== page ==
Enabling SSH on Windows

If you’re working in Windows, you will need OpenSSH to be installed and enabled:

  1. Check OpenSSH installation:
    • Navigate to Setting > System > Optional Features
    • Select Optional Features.
    • Check if OpenSSH Client is in the list. If it is, go to step 2.
    • If it isn’t, select the Add a feature button at the top of the page, then select OpenSSH Client, and Install. This will install the OpenSSH Client.
  2. Start the OpenSSH Client:
    • Use the Windows search bar to search for and open Services.
    • Scroll through the list to find OpenSSH Authentication Agent
    • Double click OpenSSH Authentication Agent. Change the Startup type to Automatic and select OK.
    • Double click on OpenSSH Authentication Agent again and select Start.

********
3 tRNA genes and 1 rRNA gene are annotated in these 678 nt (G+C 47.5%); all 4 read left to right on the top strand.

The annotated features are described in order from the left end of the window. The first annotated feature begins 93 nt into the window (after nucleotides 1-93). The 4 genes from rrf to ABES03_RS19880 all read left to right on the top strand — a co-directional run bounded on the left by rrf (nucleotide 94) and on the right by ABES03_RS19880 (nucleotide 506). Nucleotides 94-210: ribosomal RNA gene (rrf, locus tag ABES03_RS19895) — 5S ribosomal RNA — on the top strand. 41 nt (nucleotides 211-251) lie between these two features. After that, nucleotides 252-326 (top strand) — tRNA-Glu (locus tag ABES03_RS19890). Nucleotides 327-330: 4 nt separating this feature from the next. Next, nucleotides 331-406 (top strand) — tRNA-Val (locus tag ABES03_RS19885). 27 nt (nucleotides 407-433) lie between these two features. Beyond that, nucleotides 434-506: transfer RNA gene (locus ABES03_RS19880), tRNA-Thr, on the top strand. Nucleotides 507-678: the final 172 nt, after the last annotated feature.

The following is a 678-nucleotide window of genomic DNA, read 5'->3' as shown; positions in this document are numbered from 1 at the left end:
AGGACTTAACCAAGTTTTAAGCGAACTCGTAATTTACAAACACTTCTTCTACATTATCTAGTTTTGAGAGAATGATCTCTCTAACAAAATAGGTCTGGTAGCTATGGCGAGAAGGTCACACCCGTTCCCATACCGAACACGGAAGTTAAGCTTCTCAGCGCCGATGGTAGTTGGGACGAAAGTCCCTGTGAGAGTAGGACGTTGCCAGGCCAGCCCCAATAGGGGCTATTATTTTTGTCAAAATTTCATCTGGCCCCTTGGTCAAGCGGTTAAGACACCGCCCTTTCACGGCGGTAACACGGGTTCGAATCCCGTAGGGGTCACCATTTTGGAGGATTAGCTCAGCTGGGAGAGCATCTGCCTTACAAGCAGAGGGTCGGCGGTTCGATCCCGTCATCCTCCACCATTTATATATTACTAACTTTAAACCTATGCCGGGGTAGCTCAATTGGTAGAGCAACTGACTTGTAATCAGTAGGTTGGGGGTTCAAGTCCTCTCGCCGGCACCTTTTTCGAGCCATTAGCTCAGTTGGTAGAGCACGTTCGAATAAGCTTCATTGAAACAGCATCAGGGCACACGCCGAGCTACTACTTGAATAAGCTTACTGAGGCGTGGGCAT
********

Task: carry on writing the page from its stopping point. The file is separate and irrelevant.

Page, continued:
The OpenSSH Agent will now start automatically in future.

Adding your key to the SSH Agent

Rather than specifying the key path in your config, you could opt to load the SSH key into your agent. This is useful if you’ve added an SSH key to MLeRP manually with a password attached to it. This way you will only be prompted for the password once per reboot. You can do this with:

ssh-add </path/to/ssh/key>

If you do, then your config will look and ProxyCommand will look like this:

Host <User>_MLeRP_monash
    User <User>

Host <User>_MLeRP_monash_job
    HostName VSCode
    User <User>
    ProxyCommand <ProxyCommand>
# Linux and Mac
ProxyCommand="ssh <username> /apps/strudel2/strudel_apps/"

# Windows
ProxyCommand="ssh.exe <username> /apps/strudel2/strudel_apps/"